Leinster’s Garry Ringrose nearly back to his imperious best
Ireland centre improving with every game six months on from shoulder surgery
Garry Ringrose is tackled by Connacht’s Tom Farrell and Bundee Aki. Photograph: Bryan Keane/Inpho
Five months on following shoulder surgery last July, Garry Ringrose swapped training for Treviso, as he stepped into a competitive environment for the first time this season, accumulating 71-minutes and a try.
It would have seemed a gentle preamble to what ensued over the next fortnight, two ferociously physical Champions Cup encounters with England’s finest, the Exeter Chiefs, from which Leinster emerged with a brace of victories. He didn’t play against Munster but was handed a fourth outing against Connacht last Monday, a contest with a personal subtext.
Not that he would have viewed it in such a manner but others were intrigued to pick through the bones of his tussle with the man who deputised for the injured Ringrose during the November test series, Bundee Aki, albeit with Robbie Henshaw wearing the green number 13 jersey.
Any comparison between the two at the RDS can’t be linear in analysis because there are so many peripheral factors but Aki had an excellent game, his work-rate and strength through the tackle complementing an instinctive appreciation of space; he didn’t wait for the ball to find him but sought it out, adopting a free-ranging role that is a hallmark of his game at Connacht.
Ringrose was tidy in comparison; the expectation is that with every game he’ll edge ever closer to his imperious best. Matches sharpen the mind as well as the body. On Saturday the 22-year-old will play against Ulster thereby starting five of Leinster’s last six matches, a prospect he relishes.
‘Tucking a bit tighter’
In reviewing the Connacht game he noticed a couple of things that he’s keen to refine for the weekend, “sitting a little bit deeper and tucking a bit tighter to get to the edge” in attack. He admitted: “I think there were a couple of things I could have done personally and we (as a team) could have done a bit better but we were still delighted to get a win against a tough Connacht side.
“Coming back from a shoulder injury or not, I think it is pretty difficult to deal with Bundee on any given day. He proved his quality along with Tom Farrell in the centre. He certainly made it tough for me, Noel (Reid) and Rory (O’Loughlin) when he came on.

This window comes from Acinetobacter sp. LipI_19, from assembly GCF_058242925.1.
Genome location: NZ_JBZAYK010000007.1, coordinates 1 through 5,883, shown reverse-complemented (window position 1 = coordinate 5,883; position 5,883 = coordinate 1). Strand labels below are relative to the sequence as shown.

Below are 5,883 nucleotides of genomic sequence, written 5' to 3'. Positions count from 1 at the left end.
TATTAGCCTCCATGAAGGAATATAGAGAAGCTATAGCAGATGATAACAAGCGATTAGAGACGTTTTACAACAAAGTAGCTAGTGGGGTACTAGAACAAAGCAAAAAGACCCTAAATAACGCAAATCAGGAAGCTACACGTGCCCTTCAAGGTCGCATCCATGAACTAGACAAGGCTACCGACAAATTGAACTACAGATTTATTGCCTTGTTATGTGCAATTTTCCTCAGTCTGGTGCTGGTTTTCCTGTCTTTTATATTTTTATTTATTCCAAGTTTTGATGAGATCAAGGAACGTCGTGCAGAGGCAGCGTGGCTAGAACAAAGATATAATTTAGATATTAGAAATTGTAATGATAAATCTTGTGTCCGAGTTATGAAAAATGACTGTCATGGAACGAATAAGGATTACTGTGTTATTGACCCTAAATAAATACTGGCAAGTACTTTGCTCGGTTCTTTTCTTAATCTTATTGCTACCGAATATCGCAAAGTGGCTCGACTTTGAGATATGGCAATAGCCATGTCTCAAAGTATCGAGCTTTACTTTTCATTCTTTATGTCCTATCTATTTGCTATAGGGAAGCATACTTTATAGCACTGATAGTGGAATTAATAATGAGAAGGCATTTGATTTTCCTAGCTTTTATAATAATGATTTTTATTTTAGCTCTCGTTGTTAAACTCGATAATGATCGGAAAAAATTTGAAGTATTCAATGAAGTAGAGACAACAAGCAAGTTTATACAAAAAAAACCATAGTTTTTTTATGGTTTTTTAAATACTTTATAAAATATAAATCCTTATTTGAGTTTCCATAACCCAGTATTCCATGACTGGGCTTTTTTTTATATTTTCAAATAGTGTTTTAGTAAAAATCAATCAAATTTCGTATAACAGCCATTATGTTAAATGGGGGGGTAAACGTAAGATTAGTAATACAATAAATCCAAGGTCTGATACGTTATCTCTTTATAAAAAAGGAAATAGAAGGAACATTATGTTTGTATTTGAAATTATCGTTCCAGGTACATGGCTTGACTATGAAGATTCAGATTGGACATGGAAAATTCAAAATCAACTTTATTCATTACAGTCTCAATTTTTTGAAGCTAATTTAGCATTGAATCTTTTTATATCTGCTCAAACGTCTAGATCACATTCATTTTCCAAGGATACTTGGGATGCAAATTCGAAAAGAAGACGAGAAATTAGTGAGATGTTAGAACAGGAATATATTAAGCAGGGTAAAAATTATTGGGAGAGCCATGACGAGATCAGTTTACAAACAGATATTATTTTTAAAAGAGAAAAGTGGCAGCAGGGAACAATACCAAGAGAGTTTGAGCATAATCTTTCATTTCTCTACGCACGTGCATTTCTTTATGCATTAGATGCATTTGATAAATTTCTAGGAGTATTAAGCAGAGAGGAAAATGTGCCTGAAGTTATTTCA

“There were a couple of ‘learnings’ from the game but hopefully now it’s nice to be in for the next day, get the analysis done, go out to training and work on them again.”
Ringrose doesn’t sweat the external chatter preferring to control what’s within his remit. Naturally disappointed to miss out through injury in November, he wasn’t sitting there wringing his hands in frustration. “The inner fan came out in me in November. I was pretty excited to watch the lads play so well and get a few cracking wins. I am just happy to be back in the Leinster shirt.
“What’s in my control is working hard in training and try and put my hand up. If I get selected for Leinster, then take full advantage of that; I am not really worried about Ireland or stuff. That is out of my control and I am not going to over think it too much.”
A standout player for Leinster against Connacht, and that’s a statement that’s applicable to the three matches he’s played for the province since his arrival from New Zealand, was James Lowe. Ringrose has played alongside him in the three quarter line in two of those games.
“He’s (Lowe) bought into the culture here straight away, is a great character in the dressingroom and on the pitch is pretty vocal out there; I’m sure it is evident. He really has brought that excitement on the wing.
“He’s physical in contact with good footwork but he backs it up with pretty special offloads as well. He’s pretty fun to play inside of, or around. I have no doubt with the enthusiasm he’s bringing that that form will continue.”
Jacob Stockdale has been included in the Ulster squad, a player with whom Ringrose first played with at Ireland Under-20 level before they reunited for Ireland’s tour to the USA and Japan where Stockdale won his first cap.
Ringrose said: “I managed to play his first year at 20s (it was Ringrose’s second) and he was pretty special back then. The trajectory has only been up since, the second year with the 20s, getting to the (World Cup) final, he was one of the stand-out players no doubt.
“He’s been in phenomenal form with Ulster and then for Ireland he proved his quality again, in November. He doesn’t seem to be stopping at all. He has been incredible; he certainly plays with a smile. He’s a big guy but he’s skilful as well and has a big left boot as well. He’s a talent.”
Having beaten Munster and Connacht, Leinster will be keen to make it a hat-trick of interprovincial wins and there’ll certainly be no complacency as they draw upon the disappointments of last season.
Ringrose admitted: “That’s in the back of everyone’s mind, we still reference the Scarlets game and the Clermont game to just be better at winning. I think it’s helped the squad. You could pick three starting teams out of the squad at the moment. There’s so much competition; that’s kind of driving the standards in training and out on the pitch as well.” A positive for all concerned with the province.